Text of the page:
I’ve purchased from Tiger in the past. And not had any issue with the order itself or with rebates if they were part of the deal. Lately, my time has become tight, and when I make a purchase, I just want to be done, no paperwork, no tracking the arrival of rebates. Sorry, Tiger, if your deals are ever rebate-free I might be back, but not till then.

What do you think? Have you had enough of the rebates?

written by Joe \\ tags: ,

Nov 22

A DIY woodsplitting Friday, actually. Every so often, we’d have a tree that needed to come down, either for safety or aesthetic reasons. About 6 years ago, it occurred to me (It took that long? Yes.) that I was paying one guy to cut a tree down and haul it off and another guy to deliver firewood.


So last time, I asked, “How much to take these two trees down and away?” “$1000.” Then, “How much just to take them down?” $500. So down they came, and I was off to buy a small chainsaw and axe. The wood has been great, and you can look at it either way, I’m getting free firewood, or pretty much paying the same, but clearing away trees for free.


When Spring came this year, we had no firewood left at all. A few visits to my back yard and this was the result, about 3/4 of a cord of wood. This will last well past this winter, and I still have a large tree trunk left to cut up next year. I’m looking forward the first fire of the season.

If you have a fireplace, do you have wood delivered? Do you buy those shrink wrapped logs at the supermarket?

written by Joe \\ tags: , ,

Nov 15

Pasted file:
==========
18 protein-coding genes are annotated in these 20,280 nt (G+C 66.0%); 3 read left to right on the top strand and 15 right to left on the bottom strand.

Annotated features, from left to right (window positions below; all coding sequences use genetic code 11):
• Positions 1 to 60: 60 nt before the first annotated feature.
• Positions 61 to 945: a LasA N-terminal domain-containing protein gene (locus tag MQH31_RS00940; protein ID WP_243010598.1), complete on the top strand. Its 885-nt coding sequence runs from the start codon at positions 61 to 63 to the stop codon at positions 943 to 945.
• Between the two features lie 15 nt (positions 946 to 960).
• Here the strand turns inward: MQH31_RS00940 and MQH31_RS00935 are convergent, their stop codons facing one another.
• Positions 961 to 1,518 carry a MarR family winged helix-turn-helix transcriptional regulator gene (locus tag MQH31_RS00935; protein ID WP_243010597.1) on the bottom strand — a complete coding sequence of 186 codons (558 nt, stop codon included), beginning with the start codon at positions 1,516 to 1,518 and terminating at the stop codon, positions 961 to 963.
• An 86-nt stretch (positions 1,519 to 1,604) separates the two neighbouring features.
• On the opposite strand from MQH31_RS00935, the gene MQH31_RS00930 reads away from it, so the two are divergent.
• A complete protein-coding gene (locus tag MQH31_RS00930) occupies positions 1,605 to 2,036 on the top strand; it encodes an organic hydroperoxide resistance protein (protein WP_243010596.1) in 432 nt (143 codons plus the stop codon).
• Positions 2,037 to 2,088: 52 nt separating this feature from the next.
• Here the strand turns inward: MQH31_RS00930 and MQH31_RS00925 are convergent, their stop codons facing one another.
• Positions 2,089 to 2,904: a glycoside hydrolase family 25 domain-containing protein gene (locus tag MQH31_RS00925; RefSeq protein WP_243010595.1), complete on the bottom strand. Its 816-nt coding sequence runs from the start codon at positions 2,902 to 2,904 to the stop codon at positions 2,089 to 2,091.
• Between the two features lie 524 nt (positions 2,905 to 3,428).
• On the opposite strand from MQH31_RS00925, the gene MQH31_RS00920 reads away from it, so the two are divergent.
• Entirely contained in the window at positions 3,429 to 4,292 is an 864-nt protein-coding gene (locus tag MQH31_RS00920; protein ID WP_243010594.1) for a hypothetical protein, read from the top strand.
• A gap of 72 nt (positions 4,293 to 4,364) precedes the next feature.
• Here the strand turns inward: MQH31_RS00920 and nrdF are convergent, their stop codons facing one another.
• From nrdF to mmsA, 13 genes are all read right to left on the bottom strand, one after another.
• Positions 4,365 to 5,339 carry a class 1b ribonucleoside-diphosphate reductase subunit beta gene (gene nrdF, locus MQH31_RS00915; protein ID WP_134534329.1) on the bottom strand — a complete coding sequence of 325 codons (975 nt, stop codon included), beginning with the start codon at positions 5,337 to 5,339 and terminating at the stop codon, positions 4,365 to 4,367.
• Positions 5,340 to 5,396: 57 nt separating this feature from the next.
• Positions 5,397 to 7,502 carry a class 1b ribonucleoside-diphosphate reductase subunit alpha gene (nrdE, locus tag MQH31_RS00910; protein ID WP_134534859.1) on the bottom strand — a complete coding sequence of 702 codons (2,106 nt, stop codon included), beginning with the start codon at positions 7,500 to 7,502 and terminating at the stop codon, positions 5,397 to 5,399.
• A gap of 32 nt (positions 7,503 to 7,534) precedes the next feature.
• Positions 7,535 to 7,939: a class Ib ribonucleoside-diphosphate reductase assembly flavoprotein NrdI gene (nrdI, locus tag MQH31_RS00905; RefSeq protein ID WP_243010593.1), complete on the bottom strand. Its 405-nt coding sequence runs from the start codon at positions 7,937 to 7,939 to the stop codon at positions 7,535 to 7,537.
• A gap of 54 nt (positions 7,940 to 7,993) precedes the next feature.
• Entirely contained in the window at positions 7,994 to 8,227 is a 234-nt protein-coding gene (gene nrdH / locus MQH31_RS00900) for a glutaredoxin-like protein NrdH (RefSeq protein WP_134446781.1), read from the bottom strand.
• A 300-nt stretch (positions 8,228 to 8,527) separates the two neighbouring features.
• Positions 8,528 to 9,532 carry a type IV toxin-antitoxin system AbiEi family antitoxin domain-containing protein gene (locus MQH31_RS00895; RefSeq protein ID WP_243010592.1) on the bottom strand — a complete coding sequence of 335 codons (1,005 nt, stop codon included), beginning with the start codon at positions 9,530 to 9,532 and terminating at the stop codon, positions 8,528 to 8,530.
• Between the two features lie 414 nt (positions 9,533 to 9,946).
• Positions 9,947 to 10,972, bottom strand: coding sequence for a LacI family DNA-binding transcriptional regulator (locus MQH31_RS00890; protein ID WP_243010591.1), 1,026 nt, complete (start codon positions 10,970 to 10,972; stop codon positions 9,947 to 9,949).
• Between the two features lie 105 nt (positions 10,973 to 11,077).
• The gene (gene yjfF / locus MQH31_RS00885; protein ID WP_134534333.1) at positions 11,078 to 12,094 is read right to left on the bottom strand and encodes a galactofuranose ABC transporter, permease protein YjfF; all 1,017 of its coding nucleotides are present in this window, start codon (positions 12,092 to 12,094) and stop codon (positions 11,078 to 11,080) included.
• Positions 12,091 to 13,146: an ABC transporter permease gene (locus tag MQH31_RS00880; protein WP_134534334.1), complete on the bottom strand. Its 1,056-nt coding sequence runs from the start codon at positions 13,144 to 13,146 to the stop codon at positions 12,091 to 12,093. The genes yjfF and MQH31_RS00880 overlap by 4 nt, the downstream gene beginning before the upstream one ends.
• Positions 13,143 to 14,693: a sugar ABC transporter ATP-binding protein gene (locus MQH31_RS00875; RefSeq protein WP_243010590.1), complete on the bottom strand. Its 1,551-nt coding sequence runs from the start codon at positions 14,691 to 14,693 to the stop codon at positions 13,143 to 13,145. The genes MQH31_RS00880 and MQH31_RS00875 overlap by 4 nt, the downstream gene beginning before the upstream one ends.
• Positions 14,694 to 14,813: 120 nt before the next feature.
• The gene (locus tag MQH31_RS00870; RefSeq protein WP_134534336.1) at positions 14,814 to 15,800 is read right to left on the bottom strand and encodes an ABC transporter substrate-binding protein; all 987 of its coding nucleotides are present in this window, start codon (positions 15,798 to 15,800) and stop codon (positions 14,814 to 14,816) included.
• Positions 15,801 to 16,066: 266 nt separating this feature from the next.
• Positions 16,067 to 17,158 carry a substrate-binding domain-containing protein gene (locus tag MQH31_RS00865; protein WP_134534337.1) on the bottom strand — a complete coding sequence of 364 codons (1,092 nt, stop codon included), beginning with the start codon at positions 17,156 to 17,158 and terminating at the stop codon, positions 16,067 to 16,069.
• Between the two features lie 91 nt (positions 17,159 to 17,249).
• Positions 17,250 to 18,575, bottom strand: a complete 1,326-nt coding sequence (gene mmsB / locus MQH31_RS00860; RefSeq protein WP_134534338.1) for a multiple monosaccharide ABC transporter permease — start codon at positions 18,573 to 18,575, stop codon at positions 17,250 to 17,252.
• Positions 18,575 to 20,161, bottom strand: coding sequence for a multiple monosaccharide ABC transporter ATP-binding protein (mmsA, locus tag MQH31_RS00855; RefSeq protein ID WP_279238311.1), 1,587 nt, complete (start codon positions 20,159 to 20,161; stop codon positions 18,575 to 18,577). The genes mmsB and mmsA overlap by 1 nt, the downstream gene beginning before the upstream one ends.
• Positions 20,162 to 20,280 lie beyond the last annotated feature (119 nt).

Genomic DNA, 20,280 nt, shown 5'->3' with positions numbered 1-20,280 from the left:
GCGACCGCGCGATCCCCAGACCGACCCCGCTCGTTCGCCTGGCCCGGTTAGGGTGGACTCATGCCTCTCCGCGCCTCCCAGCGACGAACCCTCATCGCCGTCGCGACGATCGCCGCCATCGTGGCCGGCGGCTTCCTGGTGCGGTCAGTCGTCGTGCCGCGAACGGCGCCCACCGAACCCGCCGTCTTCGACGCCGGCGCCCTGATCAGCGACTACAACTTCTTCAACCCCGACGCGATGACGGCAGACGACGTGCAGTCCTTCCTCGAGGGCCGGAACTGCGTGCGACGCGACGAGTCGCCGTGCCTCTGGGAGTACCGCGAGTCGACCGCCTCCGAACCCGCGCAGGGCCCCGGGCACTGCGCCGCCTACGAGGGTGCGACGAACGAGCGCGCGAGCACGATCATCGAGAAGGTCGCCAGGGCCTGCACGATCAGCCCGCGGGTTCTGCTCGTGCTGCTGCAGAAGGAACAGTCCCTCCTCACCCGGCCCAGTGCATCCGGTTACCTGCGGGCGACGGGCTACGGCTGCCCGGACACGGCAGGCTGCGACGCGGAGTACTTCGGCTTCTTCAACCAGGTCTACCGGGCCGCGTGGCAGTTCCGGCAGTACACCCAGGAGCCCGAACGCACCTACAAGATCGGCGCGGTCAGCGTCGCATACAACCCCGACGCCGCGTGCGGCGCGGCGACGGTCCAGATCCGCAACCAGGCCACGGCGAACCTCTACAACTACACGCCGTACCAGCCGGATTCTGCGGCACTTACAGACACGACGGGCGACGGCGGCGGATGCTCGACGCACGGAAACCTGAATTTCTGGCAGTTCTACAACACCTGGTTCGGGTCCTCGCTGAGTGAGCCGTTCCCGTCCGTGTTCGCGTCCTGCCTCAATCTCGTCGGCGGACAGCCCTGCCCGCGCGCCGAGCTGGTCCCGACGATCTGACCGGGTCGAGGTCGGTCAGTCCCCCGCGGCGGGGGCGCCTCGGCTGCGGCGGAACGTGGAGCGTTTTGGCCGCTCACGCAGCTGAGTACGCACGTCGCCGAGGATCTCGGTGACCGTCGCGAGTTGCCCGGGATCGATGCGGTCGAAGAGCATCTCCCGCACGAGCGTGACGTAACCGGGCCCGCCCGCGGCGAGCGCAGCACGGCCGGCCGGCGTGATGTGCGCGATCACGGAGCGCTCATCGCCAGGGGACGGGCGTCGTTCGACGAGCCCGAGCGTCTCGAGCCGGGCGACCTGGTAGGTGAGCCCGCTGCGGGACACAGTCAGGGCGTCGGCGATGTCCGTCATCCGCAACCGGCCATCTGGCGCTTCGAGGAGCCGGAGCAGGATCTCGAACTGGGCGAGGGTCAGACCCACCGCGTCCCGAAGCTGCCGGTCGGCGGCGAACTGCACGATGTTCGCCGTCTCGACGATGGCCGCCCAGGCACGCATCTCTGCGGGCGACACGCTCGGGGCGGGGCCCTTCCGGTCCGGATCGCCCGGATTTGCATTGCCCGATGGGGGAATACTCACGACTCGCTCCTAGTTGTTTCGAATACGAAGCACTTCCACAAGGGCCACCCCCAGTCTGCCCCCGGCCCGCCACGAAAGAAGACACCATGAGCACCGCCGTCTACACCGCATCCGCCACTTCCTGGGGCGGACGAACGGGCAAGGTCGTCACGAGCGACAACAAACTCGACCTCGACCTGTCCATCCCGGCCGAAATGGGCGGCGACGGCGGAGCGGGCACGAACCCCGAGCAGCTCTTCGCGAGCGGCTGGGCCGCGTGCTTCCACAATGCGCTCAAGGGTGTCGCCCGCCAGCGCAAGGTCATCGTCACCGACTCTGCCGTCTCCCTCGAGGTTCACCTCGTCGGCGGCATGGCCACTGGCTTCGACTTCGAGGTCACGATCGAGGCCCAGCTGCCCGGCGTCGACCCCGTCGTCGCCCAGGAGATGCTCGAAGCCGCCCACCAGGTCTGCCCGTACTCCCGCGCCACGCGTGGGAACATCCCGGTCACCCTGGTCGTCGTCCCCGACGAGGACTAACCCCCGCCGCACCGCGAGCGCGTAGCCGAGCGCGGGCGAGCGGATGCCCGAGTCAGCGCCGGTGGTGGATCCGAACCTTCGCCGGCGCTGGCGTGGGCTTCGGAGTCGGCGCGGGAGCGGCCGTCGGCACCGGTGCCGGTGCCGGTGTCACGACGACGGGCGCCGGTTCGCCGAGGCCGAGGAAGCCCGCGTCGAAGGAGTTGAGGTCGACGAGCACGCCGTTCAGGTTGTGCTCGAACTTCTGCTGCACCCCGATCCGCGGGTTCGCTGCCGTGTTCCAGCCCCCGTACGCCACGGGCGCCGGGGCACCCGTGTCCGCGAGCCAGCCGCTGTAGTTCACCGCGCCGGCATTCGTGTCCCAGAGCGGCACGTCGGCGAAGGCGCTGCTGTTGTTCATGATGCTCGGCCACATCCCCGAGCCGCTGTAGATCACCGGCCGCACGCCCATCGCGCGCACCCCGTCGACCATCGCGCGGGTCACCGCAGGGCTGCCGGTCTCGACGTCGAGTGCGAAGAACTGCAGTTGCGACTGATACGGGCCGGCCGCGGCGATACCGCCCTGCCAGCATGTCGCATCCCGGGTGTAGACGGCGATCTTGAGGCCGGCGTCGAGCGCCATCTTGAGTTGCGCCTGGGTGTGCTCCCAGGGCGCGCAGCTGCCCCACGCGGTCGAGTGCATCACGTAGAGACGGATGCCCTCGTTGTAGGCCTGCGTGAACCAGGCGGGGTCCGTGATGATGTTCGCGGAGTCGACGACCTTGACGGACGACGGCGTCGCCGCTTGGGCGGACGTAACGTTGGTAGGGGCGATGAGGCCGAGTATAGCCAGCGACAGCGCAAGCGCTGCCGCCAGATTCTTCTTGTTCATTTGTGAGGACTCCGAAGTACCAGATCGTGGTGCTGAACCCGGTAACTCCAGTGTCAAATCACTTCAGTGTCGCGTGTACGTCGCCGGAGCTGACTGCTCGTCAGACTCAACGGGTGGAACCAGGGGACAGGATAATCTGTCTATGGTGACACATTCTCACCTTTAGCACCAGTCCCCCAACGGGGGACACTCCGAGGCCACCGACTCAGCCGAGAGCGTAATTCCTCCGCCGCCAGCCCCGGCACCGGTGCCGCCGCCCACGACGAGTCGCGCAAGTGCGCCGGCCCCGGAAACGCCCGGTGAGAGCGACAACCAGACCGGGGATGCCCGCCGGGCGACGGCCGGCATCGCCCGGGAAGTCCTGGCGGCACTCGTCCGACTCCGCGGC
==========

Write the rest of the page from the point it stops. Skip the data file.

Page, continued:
The week in which I mention my very odd interaction with Staples. It all started with this coupon. Wait. It all started with a new TI calculator. High School students I’ve been working with are using a pretty high end TI calculator, either the TI-84 Plus Graphing Calculator or the newer nSpire CX. These bad boys cost $120 or $150 respectively. My issue wasn’t that I need the calculator to solve any problems, after all, these things weren’t invented when I was a kid, but rather, knowing how to use them to help the students with questions they are solving on the calculators. So, a couple weeks back I decided I’d like to pick up the higher level model. It was just a matter of finding it on sale or a used one on eBay. Then this coupon appeared in my inbox.


The question was, what is an “Office Supply”? The coupon listed things that weren’t permitted, no Apple or Bose products, for instance. No ‘technology’ either. Hmm. So I hop on to a chat with customer service. I write the coupon code and specifically ask what technology is, was a calculator excluded? No computers, laptops, netbooks, etc. The agent said ‘yes’ you can use this on a calculator, that’s not considered technology. Print that chat transcript. I then check for stock, and since there’s a Staples 5-6 miles away in every direction, I pick one and reserve a calculator. Nice process.